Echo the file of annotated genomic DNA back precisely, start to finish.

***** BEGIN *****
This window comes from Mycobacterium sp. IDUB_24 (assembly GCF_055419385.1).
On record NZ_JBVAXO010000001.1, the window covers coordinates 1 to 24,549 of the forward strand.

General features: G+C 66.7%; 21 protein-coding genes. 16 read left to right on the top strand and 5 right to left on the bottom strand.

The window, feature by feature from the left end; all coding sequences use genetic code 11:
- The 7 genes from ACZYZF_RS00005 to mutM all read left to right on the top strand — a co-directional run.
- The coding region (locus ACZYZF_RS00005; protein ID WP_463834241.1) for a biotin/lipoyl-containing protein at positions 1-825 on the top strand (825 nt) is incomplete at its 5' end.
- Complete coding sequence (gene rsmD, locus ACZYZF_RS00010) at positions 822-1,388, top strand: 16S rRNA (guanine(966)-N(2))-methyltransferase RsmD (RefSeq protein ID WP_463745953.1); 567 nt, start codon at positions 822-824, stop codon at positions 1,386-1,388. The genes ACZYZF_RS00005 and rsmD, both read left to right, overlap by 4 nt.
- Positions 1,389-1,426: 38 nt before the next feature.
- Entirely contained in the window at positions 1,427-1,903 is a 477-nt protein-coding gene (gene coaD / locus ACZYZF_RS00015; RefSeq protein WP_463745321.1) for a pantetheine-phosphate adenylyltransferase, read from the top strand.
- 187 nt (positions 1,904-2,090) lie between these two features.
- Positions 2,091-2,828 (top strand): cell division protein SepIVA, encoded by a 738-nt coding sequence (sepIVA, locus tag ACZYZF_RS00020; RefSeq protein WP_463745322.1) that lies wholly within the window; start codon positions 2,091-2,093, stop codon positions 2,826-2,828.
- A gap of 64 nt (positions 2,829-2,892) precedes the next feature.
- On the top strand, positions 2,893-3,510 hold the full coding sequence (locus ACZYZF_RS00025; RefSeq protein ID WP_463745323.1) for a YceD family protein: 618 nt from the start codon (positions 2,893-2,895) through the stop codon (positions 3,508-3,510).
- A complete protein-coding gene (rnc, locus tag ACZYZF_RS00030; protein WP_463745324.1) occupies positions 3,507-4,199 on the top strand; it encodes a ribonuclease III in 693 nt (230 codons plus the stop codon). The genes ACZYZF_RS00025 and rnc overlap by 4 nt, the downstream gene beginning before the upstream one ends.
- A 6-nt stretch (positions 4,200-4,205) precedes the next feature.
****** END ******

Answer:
This window comes from Mycobacterium sp. IDUB_24 (assembly GCF_055419385.1).
On record NZ_JBVAXO010000001.1, the window covers coordinates 1 to 24,549 of the forward strand.

General features: G+C 66.7%; 21 protein-coding genes. 16 read left to right on the top strand and 5 right to left on the bottom strand.

The window, feature by feature from the left end; all coding sequences use genetic code 11:
- The 7 genes from ACZYZF_RS00005 to mutM all read left to right on the top strand — a co-directional run.
- The coding region (locus ACZYZF_RS00005; protein ID WP_463834241.1) for a biotin/lipoyl-containing protein at positions 1-825 on the top strand (825 nt) is incomplete at its 5' end.
- Complete coding sequence (gene rsmD, locus ACZYZF_RS00010) at positions 822-1,388, top strand: 16S rRNA (guanine(966)-N(2))-methyltransferase RsmD (RefSeq protein ID WP_463745953.1); 567 nt, start codon at positions 822-824, stop codon at positions 1,386-1,388. The genes ACZYZF_RS00005 and rsmD, both read left to right, overlap by 4 nt.
- Positions 1,389-1,426: 38 nt before the next feature.
- Entirely contained in the window at positions 1,427-1,903 is a 477-nt protein-coding gene (gene coaD / locus ACZYZF_RS00015; RefSeq protein WP_463745321.1) for a pantetheine-phosphate adenylyltransferase, read from the top strand.
- 187 nt (positions 1,904-2,090) lie between these two features.
- Positions 2,091-2,828 (top strand): cell division protein SepIVA, encoded by a 738-nt coding sequence (sepIVA, locus tag ACZYZF_RS00020; RefSeq protein WP_463745322.1) that lies wholly within the window; start codon positions 2,091-2,093, stop codon positions 2,826-2,828.
- A gap of 64 nt (positions 2,829-2,892) precedes the next feature.
- On the top strand, positions 2,893-3,510 hold the full coding sequence (locus ACZYZF_RS00025; RefSeq protein ID WP_463745323.1) for a YceD family protein: 618 nt from the start codon (positions 2,893-2,895) through the stop codon (positions 3,508-3,510).
- A complete protein-coding gene (rnc, locus tag ACZYZF_RS00030; protein WP_463745324.1) occupies positions 3,507-4,199 on the top strand; it encodes a ribonuclease III in 693 nt (230 codons plus the stop codon). The genes ACZYZF_RS00025 and rnc overlap by 4 nt, the downstream gene beginning before the upstream one ends.
- A 6-nt stretch (positions 4,200-4,205) precedes the next feature.